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McNeese State graduates record class

Last Modified: Saturday, May 18, 2013 9:01 PM

By Alex Onken / Special to the American Press

Watch out for flying mortarboards and tassels.

McNeese Sate University’s spring commencement ceremony took place at 10 o’clock in the morning on Saturday at Burton Coliseum. Friends, family, fellow students, and McNeese faculty gathered to celebrate the end of a four-year journey for some, others even longer.

“It’s been a good experience. I’ve been able to play four years of college basketball, met some really good people. Traveled a lot, been around to several different schools in the area. I ended up coming home and finishing up at McNeese. It’s been a wonderful journey and I’m excited for it to be finally over,” said Rickie Dixon, graduating with a degree in Health and Human performance.

“I’m not as nervous as I though I was going to be. I’m really excited,” said Bethany McGee, graduating with a degree in psychology.

This graduation was McNeese’s biggest graduating class, yet, with a 869 graduates in total.

“The place was packed,” said Alex Fremaux. “This was a big one.”

During his welcome speech, Dr. Phillip C. Williams, the president of McNeese State University had this to share with the new graduates:

“You will be receiving [with a college diploma] something much far deeper than money. When you pulled together your notes to study for that final exam in that especially challenging course, you not only learned the topics for that one course. You learned some major skills that will translate in any career you choose to pursue when the classroom instructor is replaced with a workplace supervisor, and your classmates are replaced with colleagues.”

Also at the spring commencement ceremony were “golden scholars” who represented the class of 1963, who wished to be once again a part of a graduation ceremony.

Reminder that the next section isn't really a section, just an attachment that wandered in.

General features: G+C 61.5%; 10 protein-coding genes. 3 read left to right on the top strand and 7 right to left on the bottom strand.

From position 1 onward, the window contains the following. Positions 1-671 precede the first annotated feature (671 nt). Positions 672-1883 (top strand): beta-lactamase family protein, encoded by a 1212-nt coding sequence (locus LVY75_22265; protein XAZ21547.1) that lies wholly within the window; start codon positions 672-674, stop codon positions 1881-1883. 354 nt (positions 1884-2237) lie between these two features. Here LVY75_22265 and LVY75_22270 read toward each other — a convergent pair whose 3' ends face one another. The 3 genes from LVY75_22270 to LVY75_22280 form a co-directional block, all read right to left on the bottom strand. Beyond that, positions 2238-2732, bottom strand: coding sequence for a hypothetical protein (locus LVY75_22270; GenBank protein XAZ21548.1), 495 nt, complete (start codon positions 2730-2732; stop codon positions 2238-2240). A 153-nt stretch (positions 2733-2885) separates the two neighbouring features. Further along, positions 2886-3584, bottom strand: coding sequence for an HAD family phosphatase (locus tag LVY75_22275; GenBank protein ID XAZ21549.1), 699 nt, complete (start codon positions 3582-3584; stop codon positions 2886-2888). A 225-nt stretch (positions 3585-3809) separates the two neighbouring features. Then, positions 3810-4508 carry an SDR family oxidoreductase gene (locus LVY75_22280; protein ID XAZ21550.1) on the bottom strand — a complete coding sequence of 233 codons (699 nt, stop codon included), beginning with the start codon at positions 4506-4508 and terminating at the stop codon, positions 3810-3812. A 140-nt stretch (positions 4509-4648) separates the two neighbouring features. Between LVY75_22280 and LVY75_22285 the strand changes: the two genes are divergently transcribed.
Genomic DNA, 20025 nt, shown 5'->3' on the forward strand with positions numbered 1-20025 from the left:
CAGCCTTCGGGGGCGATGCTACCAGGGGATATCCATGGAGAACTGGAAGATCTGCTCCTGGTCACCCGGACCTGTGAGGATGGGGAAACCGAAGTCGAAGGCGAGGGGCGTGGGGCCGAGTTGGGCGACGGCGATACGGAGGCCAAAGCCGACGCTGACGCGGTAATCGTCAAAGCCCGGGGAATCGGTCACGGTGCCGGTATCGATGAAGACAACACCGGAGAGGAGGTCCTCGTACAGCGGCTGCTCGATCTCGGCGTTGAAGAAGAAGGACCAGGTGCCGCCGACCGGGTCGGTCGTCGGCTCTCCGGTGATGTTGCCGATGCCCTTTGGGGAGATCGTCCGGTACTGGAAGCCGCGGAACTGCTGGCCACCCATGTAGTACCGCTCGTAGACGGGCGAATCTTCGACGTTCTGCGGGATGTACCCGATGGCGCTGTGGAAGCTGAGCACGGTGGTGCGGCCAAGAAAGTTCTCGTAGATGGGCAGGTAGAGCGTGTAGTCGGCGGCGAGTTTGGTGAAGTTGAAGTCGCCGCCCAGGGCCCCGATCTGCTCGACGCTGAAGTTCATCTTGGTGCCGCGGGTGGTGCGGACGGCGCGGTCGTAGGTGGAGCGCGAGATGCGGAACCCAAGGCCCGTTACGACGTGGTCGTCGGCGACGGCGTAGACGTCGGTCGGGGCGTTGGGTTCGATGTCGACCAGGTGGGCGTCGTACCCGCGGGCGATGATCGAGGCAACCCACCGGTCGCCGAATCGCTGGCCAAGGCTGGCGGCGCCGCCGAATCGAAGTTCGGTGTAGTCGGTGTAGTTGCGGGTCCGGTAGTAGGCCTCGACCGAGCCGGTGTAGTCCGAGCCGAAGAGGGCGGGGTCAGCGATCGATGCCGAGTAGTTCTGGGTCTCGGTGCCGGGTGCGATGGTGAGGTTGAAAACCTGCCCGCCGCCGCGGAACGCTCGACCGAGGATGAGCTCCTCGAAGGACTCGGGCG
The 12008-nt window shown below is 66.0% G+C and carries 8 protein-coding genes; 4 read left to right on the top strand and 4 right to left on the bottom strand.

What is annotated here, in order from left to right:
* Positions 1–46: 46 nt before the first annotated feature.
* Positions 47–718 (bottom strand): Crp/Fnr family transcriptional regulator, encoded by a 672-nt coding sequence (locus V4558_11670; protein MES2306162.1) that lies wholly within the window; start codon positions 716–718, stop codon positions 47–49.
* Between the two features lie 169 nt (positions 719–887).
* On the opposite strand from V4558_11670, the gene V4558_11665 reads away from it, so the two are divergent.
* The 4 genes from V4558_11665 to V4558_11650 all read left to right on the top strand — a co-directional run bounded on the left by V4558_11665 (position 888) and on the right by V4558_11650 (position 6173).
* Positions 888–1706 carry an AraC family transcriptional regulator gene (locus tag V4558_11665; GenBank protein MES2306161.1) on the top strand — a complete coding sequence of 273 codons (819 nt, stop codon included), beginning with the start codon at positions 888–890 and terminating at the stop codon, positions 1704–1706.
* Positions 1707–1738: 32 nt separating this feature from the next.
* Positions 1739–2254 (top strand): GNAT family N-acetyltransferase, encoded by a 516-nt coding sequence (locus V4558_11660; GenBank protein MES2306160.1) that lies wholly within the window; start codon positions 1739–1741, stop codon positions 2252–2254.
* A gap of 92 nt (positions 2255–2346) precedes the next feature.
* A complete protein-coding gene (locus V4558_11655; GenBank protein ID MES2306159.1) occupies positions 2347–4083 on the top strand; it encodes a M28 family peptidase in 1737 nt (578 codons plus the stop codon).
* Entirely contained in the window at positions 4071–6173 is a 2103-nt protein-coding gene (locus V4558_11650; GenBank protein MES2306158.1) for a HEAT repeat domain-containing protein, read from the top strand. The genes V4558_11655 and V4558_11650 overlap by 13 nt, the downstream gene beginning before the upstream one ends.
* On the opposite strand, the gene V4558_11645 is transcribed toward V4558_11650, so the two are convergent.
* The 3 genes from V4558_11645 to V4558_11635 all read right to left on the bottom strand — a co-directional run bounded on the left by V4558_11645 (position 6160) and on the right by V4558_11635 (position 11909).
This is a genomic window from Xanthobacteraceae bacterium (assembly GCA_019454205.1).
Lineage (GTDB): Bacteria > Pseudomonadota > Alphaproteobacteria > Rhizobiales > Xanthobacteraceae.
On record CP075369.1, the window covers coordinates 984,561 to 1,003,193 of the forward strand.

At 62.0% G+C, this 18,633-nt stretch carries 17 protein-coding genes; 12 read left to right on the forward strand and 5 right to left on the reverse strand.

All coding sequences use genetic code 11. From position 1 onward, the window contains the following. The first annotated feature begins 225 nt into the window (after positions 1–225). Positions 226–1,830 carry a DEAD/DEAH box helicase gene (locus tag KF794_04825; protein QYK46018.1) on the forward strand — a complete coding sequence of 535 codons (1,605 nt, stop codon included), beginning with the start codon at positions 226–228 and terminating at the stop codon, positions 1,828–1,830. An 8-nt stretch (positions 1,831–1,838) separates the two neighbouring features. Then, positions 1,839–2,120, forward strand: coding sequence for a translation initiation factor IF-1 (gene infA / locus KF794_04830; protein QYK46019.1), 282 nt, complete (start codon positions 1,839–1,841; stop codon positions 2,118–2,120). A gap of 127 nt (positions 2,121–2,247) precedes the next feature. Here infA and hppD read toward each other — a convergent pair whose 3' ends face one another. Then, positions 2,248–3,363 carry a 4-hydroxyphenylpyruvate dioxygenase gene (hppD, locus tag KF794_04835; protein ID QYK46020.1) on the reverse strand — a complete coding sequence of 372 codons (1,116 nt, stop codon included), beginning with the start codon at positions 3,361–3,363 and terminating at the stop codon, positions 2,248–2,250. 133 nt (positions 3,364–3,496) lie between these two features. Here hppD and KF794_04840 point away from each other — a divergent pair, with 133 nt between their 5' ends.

After the ceremony, recent graduates explained the feeling of walking to obtain their diploma after all their hard work.

“It was right whenever we walked in that I got really excited. All the noise and being there just made me realize that I was actually graduating,” said Victoria Carnes, a nursing graduate.

“It was refreshing,” says Blaire Derouen when she walked to receive her diploma in general studies. “Those four years really paid off. I feel accomplished”

“Graduating was exciting,” says Mallory Daire, a nursing graduate. “ Something I’ve been looking forward to, and I worked really hard for. It was a long wait. I’m proud of my graduating class, especially the college of nursing.”

When asked many graduates had either found work, decided on grad-school, or already had a job. Though some graduates had different plans.

“I’m actually going straight into grad-school,” said McGee on her post graduate plans.

“I have a job offer; but, I ‘m not going to take it,” said Crystal Batiste-Lee, graduating with a degree in criminal justice. “I don’t want to move.”

“I’m taking a break! I need it. I took eighteen hours to finish up my degree; but, I plan on going back to get my masters,” said Dixon.

“I’m going to go on vacation. Then, I’m going to take my NCLEX, which is the nursing exam that you have to take when you want to get licensed, and then find a job,” said Carnes.

Some grads offered advice to students students still in college.

“I’d like to thank my lord and father, Jesus Christ. I’m just really excited and happy for all the graduates. McNeese isn’t an easy school. It takes hard work to finish it [a degree], and I’m glad to have finished mine,” said Dixon.

“Don’t rush, it’s not really that big of a deal. Enjoy it. Don’t let it pass too fast,” said McGee. “I’ve seen people really struggle during their four years here.”

“Ask five people before you make a final decision. One person could tell you something that could be wrong. Always find the average answer.” Katelyn Soileau, an education graduate.

I’m a mother, I have seven children, and I’m married and I’m 31,” said Batiste-Lee. “I just want to say never give up on your dreams. You can accomplish anything you put your mind to.”

“Today you are not just graduates,” sated Dr. Williams. “You are adults in a society that needs your skills and your passion more than ever.”

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